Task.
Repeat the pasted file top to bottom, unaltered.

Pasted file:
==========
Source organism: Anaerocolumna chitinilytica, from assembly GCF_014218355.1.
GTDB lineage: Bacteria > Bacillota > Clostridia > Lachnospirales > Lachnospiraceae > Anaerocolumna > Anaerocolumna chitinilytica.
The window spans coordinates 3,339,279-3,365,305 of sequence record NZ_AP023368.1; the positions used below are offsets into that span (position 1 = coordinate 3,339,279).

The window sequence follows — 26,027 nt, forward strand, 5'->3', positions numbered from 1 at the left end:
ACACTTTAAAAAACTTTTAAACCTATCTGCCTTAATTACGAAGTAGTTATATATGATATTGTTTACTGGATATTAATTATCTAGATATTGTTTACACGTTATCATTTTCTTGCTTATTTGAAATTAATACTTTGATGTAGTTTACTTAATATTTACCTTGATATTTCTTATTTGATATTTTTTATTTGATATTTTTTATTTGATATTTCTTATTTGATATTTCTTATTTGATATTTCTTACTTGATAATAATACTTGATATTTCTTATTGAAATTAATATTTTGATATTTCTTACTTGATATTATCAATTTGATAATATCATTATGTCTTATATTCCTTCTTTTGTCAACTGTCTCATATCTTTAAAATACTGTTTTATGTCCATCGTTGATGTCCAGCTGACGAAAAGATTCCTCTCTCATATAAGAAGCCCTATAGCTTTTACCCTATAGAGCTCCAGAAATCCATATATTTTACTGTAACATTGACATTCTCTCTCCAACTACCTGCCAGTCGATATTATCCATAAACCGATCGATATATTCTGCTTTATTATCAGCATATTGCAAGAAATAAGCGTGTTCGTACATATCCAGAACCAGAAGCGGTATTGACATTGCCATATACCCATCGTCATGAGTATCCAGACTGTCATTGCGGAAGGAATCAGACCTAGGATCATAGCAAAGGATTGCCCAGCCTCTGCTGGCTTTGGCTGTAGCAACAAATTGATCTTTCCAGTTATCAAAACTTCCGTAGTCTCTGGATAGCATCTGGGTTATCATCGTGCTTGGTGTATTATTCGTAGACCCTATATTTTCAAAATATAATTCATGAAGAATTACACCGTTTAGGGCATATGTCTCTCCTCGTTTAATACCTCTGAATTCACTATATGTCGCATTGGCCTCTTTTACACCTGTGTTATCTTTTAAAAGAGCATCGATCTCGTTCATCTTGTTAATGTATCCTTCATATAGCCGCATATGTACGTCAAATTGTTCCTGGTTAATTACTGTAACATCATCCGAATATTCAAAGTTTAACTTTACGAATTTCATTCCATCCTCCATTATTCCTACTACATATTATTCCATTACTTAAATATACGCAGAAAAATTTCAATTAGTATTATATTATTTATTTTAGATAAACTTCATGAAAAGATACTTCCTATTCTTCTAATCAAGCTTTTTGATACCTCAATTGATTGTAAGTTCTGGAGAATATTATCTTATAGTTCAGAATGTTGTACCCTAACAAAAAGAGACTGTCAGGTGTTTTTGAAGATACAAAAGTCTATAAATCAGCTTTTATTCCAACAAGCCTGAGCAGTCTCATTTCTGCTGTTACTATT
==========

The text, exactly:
Source organism: Anaerocolumna chitinilytica, from assembly GCF_014218355.1.
GTDB lineage: Bacteria > Bacillota > Clostridia > Lachnospirales > Lachnospiraceae > Anaerocolumna > Anaerocolumna chitinilytica.
The window spans coordinates 3,339,279-3,365,305 of sequence record NZ_AP023368.1; the positions used below are offsets into that span (position 1 = coordinate 3,339,279).

The window sequence follows — 26,027 nt, forward strand, 5'->3', positions numbered from 1 at the left end:
ACACTTTAAAAAACTTTTAAACCTATCTGCCTTAATTACGAAGTAGTTATATATGATATTGTTTACTGGATATTAATTATCTAGATATTGTTTACACGTTATCATTTTCTTGCTTATTTGAAATTAATACTTTGATGTAGTTTACTTAATATTTACCTTGATATTTCTTATTTGATATTTTTTATTTGATATTTTTTATTTGATATTTCTTATTTGATATTTCTTATTTGATATTTCTTACTTGATAATAATACTTGATATTTCTTATTGAAATTAATATTTTGATATTTCTTACTTGATATTATCAATTTGATAATATCATTATGTCTTATATTCCTTCTTTTGTCAACTGTCTCATATCTTTAAAATACTGTTTTATGTCCATCGTTGATGTCCAGCTGACGAAAAGATTCCTCTCTCATATAAGAAGCCCTATAGCTTTTACCCTATAGAGCTCCAGAAATCCATATATTTTACTGTAACATTGACATTCTCTCTCCAACTACCTGCCAGTCGATATTATCCATAAACCGATCGATATATTCTGCTTTATTATCAGCATATTGCAAGAAATAAGCGTGTTCGTACATATCCAGAACCAGAAGCGGTATTGACATTGCCATATACCCATCGTCATGAGTATCCAGACTGTCATTGCGGAAGGAATCAGACCTAGGATCATAGCAAAGGATTGCCCAGCCTCTGCTGGCTTTGGCTGTAGCAACAAATTGATCTTTCCAGTTATCAAAACTTCCGTAGTCTCTGGATAGCATCTGGGTTATCATCGTGCTTGGTGTATTATTCGTAGACCCTATATTTTCAAAATATAATTCATGAAGAATTACACCGTTTAGGGCATATGTCTCTCCTCGTTTAATACCTCTGAATTCACTATATGTCGCATTGGCCTCTTTTACACCTGTGTTATCTTTTAAAAGAGCATCGATCTCGTTCATCTTGTTAATGTATCCTTCATATAGCCGCATATGTACGTCAAATTGTTCCTGGTTAATTACTGTAACATCATCCGAATATTCAAAGTTTAACTTTACGAATTTCATTCCATCCTCCATTATTCCTACTACATATTATTCCATTACTTAAATATACGCAGAAAAATTTCAATTAGTATTATATTATTTATTTTAGATAAACTTCATGAAAAGATACTTCCTATTCTTCTAATCAAGCTTTTTGATACCTCAATTGATTGTAAGTTCTGGAGAATATTATCTTATAGTTCAGAATGTTGTACCCTAACAAAAAGAGACTGTCAGGTGTTTTTGAAGATACAAAAGTCTATAAATCAGCTTTTATTCCAACAAGCCTGAGCAGTCTCATTTCTGCTGTTACTATT